My Maybrick boat went down with all hands in the early 1990s.
I hear ya, Simon.
I don't quite understand why there's still an interest in the diary, other than a quest to find out who actually penned it.
I do have an interest in it, but mostly because of the local connections.
I just don't see any reason to believe it's an old document as opposed to a modern forgery. Its appearance coincides nicely with Whittington-Egan's republished series of books on local stories regarding the weird and the wonderful around Liverpool. I think a certain someone was reading those books and got an idea for their own piece of work.
You don't quite understand why there's still an interest in the diary, other than a quest to find out who actually penned it?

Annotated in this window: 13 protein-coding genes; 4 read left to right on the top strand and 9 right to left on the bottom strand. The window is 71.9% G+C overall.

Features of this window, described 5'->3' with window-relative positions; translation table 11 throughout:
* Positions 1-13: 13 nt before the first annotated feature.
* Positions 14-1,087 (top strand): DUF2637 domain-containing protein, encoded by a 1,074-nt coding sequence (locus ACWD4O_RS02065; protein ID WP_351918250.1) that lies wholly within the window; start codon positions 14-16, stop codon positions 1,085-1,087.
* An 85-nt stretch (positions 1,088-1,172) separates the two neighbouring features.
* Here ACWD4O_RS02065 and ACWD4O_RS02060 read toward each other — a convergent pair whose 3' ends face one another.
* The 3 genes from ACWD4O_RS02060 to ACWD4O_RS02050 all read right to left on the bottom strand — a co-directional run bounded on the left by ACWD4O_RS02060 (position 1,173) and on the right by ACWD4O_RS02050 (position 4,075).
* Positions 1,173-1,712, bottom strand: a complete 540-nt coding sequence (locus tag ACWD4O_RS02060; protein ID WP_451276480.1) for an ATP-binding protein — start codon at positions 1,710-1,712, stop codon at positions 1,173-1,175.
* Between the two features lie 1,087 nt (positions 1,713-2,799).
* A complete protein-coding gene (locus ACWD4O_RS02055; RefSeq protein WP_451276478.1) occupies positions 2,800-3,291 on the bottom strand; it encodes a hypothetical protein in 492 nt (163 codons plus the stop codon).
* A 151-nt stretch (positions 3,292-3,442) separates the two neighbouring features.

Really? Look at the money-making opportunities the Diary has presented.
As early as 1993 I had a pretty shrewd idea who conceived the Diary, and since then I have had no reason to change my mind.
None of the Liverpool mob was involved.
I don't really think that the diary moolah is that breathtaking, tbh. I mean, you can pretty much make a half-decent wedge writing about all kinds of nonsense these days. In the grand scheme of things, beyond Ripperville, the diary isn't that big a deal.
But I guess I mean in relation to observers of Ripper-related stuff; I don't see why the diary still intrigues people beyond the wonder of knowing who crafted it.
Subjects like the Ripper and the paranormal, etc, will always have a host of people who will willingly part with their money for a new piece of the mystery. People love a good mystery, and the Ripper is a gift that keeps on giving.